The Edinburgh Comedy Award, which has been running since 1981, propelled the likes of Emma Thompson, Sean Hughes, Frank Skinner, Lee Evans, Dylan Moran and The League of Gentlemen in its early years. More recently, it has paved the way for the likes of Hannah Gadsby, Rose Matafeo and Richard Gadd to become TV stars.

The Fringe has become almost as famous for its size as the acts that have made a name for themselves at the event. More than a million tickets were sold for the first time in 2003, but that figure was to double just 11 years later and the three million mark was passed in 2019, the final festival to be held before the Covid pandemic. A smaller-scale festival would return in 2021.

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Who is performing at this year’s Fringe?

There have been widespread fears about the rising costs of accommodation and a shortage of available beds in the city impacting on the event.

However, this year’s event is already certain to be one of the biggest in the history of the Fringe, with more than 3,200 shows on sale so far a month ahead of the official programme launch.

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More than 220 shows have been announced so far as part of Assembly’s programme, which will unfold on 28 stages at the Assembly Rooms, George Square, the Assembly Hall on The Mound, the Checkpoint and Roxy venues, the Virgin hotel on the Cowgate and Dance Base in the Grassmarket.

Highlight in its programme include Camille O’Sullivan, who will be paying tribute to singers the music industry has lost in recent years, including Shane McGowan, Sinead O’Connor, Leonard Cohen and David Bowie, Australian comic Reuben Kaye, the Columbian circus show Corazón, a new musical inspired by the songs of KC and the Sunshine Band and a rock opera inspired by Mary, Queen of Scots.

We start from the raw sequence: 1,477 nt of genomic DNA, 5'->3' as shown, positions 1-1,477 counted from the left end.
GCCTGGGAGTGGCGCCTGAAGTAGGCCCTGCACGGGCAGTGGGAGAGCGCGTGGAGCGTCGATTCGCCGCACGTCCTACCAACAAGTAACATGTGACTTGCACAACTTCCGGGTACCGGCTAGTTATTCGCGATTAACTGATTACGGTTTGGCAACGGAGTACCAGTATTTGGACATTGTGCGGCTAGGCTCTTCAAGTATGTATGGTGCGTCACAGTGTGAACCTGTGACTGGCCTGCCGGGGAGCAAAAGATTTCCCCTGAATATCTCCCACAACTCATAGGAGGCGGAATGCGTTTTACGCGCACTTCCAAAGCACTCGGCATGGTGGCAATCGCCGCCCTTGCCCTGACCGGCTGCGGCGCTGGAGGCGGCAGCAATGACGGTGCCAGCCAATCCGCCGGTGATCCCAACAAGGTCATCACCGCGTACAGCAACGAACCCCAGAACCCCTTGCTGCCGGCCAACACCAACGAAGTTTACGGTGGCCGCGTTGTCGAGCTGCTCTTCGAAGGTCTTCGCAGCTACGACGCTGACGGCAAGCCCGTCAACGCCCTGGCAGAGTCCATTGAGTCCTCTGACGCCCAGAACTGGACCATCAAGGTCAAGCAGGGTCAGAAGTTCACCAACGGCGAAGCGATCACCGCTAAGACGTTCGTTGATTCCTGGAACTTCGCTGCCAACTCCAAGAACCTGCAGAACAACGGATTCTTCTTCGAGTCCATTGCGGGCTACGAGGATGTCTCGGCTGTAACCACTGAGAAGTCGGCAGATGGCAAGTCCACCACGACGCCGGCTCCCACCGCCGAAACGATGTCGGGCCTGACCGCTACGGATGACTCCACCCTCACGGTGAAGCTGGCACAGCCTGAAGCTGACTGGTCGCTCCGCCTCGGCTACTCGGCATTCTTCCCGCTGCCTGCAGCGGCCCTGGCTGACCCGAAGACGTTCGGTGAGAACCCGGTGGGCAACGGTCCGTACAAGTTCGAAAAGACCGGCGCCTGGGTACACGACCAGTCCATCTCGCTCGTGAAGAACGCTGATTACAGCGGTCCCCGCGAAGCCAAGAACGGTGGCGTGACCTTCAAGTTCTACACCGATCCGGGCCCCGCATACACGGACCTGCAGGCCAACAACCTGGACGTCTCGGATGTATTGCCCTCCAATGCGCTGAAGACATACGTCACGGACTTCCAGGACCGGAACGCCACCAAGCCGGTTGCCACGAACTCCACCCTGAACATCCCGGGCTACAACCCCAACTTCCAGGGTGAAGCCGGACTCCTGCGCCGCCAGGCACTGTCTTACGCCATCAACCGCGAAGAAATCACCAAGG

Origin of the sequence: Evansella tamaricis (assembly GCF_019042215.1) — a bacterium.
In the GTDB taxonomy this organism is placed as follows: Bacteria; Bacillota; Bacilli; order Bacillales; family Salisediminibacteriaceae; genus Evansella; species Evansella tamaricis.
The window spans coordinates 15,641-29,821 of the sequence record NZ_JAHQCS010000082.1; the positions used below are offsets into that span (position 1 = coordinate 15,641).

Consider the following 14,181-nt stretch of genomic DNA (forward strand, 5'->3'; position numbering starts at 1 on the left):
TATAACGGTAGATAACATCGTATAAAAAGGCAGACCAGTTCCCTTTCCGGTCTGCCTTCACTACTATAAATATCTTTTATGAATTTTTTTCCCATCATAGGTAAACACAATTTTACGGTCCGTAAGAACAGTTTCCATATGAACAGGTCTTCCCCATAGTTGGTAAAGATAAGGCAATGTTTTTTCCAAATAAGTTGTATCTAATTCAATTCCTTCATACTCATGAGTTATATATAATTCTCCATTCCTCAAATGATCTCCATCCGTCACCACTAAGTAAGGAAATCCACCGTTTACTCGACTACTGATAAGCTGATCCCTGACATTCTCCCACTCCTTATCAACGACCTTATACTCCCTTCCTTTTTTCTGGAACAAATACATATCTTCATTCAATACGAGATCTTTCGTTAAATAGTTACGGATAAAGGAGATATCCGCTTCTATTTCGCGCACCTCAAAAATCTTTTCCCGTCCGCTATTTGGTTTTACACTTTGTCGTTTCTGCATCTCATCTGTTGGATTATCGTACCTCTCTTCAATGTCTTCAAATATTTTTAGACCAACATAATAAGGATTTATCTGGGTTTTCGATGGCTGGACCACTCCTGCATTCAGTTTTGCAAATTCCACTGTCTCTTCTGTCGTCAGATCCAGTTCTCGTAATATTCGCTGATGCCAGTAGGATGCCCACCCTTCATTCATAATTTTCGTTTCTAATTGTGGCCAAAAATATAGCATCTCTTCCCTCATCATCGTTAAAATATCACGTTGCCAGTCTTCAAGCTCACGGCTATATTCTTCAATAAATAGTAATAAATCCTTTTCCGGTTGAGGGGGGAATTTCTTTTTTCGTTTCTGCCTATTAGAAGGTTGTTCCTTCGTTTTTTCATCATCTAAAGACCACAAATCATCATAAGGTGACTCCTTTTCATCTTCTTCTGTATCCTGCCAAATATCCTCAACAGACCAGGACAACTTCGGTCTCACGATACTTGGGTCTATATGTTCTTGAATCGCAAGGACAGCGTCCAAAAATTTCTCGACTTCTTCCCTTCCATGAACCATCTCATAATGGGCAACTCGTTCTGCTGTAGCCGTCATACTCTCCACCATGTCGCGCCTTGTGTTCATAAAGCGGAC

The Pleasance, which will be returning to its famous courtyard, the dome at Potterrow and the EICC, will feature a one-man show from dancer and choreographer Wayne Sleep, the return of Sue Perkins, who first appeared at the Fringe with long-term comedy partner Mel Giedroyc more than 30 years ago and actress Miriam Margolyes, who will be exploring a life-long passion for the work of Charles Dickens.

Underbelly will be back in Bristo Square, George Square, the McEwan Hall and the Cowgate, and at its Circus Hub on the Meadows. Its line-up includes a Fringe comeback for Australian comic Hannah Gadsby, Irish sketch comedy group Foil Arms & Hog, a musical tribute to the TV show Come Dine With Me and a parody of the Oscar-winning movie Silence of the Lambs.

Although Gilded Balloon's longest-running venue at Teviot Row House is shut this year, shows will be going ahead at the National Museum of Scotland and its nearby Patter House venue on Chambers Street.

Highlights include Chemo Savvy, which will see Grant Stott, Jordan Young and Gail Watson pay tribute to the late Andy Gray with the launch of a new comedy-drama inspired by the star’s experiences after being diagnosed with leukaemia. Jack Docherty will be back at the Gilded Balloon in character as Scot Squad’s police chief Cameron Miekelson, while the venue’s line-up will also include rising Scots star Paul Black.

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Acts appearing at the Stand Comedy Club include Terry Christian, Katie Pritchard, Julia Sutherland, Tam Cowan, Mark Thomas, Darren McGarvey, Robin Grainger and Roger McGough. Its “in conversation” strand includes appearances from the politicians Andy Burnham, Caroline Lucas, Douglas Ross and Monica Lennon, as well as broadcasters Tom English, Chick Young, Stuart Cosgrove and Pat Nevin.

The 2024 Edinburgh Festival Fringe runs from August 2-26. Tickets are on sale via edfringe.com